The value of serum cystatin C in early evaluation of renal insufficiency in patients undergoing chemotherapy: a systematic review and meta-analysis

  • Liyun He
  • Jine Li
  • Jinfeng Zhan
  • Fengming Yi
  • Xiude Fan
  • Yiping Wei
  • Wenxiong ZhangEmail author
Original Article



Several studies have shown that cystatin C levels can be used to detect decline in renal function in cancer patients receiving chemotherapy, and can serve as a supplement to creatinine level measurement for early detection of renal insufficiency. Nevertheless, use of the parameter remains controversial. This study aimed to assess the value of serum cystatin C levels in evaluation of early renal insufficiency due to chemotherapy.


Studies were retrieved from PubMed, Ovid Embase, the Web of Science, the Cochrane Library, Ovid, and the CNKI databases up to May 15, 2018. Serum levels of cystatin C before and after chemotherapy were evaluated for its ability to assess renal function.


A total of 12 studies, including 1775 participants, met our inclusion and exclusion criteria. Pooled analysis revealed that the levels of serum cystatin C in cancer patients after chemotherapy were significantly higher than those of patients prior to treatment [standard mean difference (SMD) = 0.54, 95% CI 0.34–0.74, P = 0.0000]. Compared to creatinine, serum cystatin C increased significantly in the early phases of glomerular filtration rate (GFR) change before and after chemotherapy (GFR ≥ 90 ml/min/1.73 m2, P < 0.05 vs. P > 0.05, 5.83%; 60 < GFR < 90 ml/min/1.73 m2, P < 0.01 vs. P > 0.01, 38.83%) and increased more substantially in the later phases (GFR < 60 ml/min/1.73 m2, P < 0.01 vs. P < 0.01, 70.87% vs. 23.09%). However, creatinine decreased even in the early phases and did not increase in an obvious manner until the later phases (GFR < 60 ml/min/1.73 m2, P < 0.01, 23.09%). The GFR values were derived from measured methods.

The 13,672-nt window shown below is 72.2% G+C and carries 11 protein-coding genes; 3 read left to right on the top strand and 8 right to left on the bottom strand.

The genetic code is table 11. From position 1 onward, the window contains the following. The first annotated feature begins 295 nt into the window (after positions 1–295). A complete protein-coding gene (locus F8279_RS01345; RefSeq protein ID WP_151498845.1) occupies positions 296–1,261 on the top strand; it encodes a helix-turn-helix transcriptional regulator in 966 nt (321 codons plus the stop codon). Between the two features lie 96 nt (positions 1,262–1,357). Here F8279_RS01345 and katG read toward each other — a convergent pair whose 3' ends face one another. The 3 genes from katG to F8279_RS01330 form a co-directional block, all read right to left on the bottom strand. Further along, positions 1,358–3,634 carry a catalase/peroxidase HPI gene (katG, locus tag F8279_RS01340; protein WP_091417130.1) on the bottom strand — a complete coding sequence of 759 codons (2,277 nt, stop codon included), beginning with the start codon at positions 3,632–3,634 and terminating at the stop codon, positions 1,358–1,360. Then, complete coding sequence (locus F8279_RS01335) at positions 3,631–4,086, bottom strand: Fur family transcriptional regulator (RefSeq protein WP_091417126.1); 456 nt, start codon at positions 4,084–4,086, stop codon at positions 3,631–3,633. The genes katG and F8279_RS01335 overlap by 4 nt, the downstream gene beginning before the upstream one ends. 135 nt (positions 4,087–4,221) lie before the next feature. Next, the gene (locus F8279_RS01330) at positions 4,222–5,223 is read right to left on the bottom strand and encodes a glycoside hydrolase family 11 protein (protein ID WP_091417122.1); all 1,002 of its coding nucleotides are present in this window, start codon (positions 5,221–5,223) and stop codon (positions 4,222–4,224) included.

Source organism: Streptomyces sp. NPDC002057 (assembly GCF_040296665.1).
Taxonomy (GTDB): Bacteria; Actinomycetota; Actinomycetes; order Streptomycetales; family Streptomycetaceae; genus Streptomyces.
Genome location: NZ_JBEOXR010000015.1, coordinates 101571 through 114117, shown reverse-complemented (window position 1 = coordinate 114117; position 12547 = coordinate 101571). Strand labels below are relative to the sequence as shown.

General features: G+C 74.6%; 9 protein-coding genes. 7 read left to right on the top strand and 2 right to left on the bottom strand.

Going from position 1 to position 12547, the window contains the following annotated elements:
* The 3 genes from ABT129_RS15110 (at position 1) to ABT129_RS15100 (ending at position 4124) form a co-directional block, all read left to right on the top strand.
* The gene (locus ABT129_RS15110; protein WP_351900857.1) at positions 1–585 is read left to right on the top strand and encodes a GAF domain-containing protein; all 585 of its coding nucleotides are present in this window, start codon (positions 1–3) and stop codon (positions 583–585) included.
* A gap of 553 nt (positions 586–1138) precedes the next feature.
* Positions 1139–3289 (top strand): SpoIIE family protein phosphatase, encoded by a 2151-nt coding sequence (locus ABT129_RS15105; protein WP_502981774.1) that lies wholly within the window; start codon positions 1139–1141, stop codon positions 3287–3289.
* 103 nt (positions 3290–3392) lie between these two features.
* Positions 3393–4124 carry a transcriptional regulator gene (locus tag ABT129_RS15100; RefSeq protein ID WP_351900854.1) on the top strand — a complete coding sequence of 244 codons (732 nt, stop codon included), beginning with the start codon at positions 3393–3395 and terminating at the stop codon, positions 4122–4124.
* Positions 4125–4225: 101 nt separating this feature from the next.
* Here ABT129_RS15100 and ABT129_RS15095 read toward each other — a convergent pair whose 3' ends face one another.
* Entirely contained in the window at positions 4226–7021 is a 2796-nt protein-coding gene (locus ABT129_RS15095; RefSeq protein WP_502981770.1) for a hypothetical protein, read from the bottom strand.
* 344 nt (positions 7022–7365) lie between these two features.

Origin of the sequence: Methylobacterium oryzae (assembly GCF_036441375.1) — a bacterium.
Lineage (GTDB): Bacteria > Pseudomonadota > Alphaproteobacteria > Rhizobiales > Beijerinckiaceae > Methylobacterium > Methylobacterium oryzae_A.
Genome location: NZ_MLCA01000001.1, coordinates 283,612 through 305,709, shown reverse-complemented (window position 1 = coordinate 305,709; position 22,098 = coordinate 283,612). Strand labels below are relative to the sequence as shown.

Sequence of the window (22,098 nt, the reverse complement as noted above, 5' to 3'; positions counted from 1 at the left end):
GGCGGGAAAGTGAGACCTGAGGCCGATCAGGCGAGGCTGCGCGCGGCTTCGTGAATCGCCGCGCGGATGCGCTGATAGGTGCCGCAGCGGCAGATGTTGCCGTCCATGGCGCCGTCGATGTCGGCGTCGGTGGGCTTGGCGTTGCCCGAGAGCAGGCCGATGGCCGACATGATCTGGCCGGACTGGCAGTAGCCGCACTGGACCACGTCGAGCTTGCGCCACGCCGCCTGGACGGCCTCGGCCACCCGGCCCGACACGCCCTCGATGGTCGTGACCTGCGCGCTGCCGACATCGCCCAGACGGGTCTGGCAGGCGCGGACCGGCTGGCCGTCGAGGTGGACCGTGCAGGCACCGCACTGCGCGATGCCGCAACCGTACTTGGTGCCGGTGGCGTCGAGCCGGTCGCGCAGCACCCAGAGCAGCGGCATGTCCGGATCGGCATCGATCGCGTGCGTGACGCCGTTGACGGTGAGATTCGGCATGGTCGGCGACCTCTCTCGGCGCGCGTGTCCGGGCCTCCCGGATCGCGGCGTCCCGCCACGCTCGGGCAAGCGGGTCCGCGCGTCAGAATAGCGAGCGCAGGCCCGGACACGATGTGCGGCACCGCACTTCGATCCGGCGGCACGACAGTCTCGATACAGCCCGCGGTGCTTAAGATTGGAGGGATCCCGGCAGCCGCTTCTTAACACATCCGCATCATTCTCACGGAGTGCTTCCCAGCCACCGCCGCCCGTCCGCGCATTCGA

Cystatin C may be superior to creatinine for the detection of minor changes in GFR in early stages of renal insufficiency secondary to chemotherapy. More studies are needed to further verify this result.


Cystatin C Renal insufficiency Chemotherapy Meta-analysis 



Thanks are due to investigators, surgeons and patients who participated in this study. We would like to thank the native English speaking scientists of Elixigen Company (Huntington Beach, California) for editing our manuscript.


This work was funded by National Natural Science Foundation of China (NSFC, Grant number 81560345).

Compliance with ethical standards

Conflict of interest

The authors declare that they have no conflicts of interest.

Ethical approval

This article does not contain any studies with human participants or animals performed by any of the authors.

Informed consent

Informed consent was not required for this study.

Supplementary material

280_2018_3762_MOESM1_ESM.doc (64 kb)
Supplementary material 1 (DOC 64 KB)


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Copyright information

© Springer-Verlag GmbH Germany, part of Springer Nature 2019

Authors and Affiliations

  1. 1.Department of Thoracic SurgeryThe Second Affiliated Hospital of Nanchang UniversityNanchangChina
  2. 2.Jiangxi Medical CollegeNanchang UniversityNanchangChina
  3. 3.Department of NephrologyThe Second Affiliated Hospital of Nanchang UniversityNanchangChina
  4. 4.Department of OncologyThe Second Affiliated Hospital of Nanchang UniversityNanchangChina
  5. 5.Department of Infectious DiseasesThe First Affiliated Hospital of Xi’an Jiaotong UniversityXi’anChina

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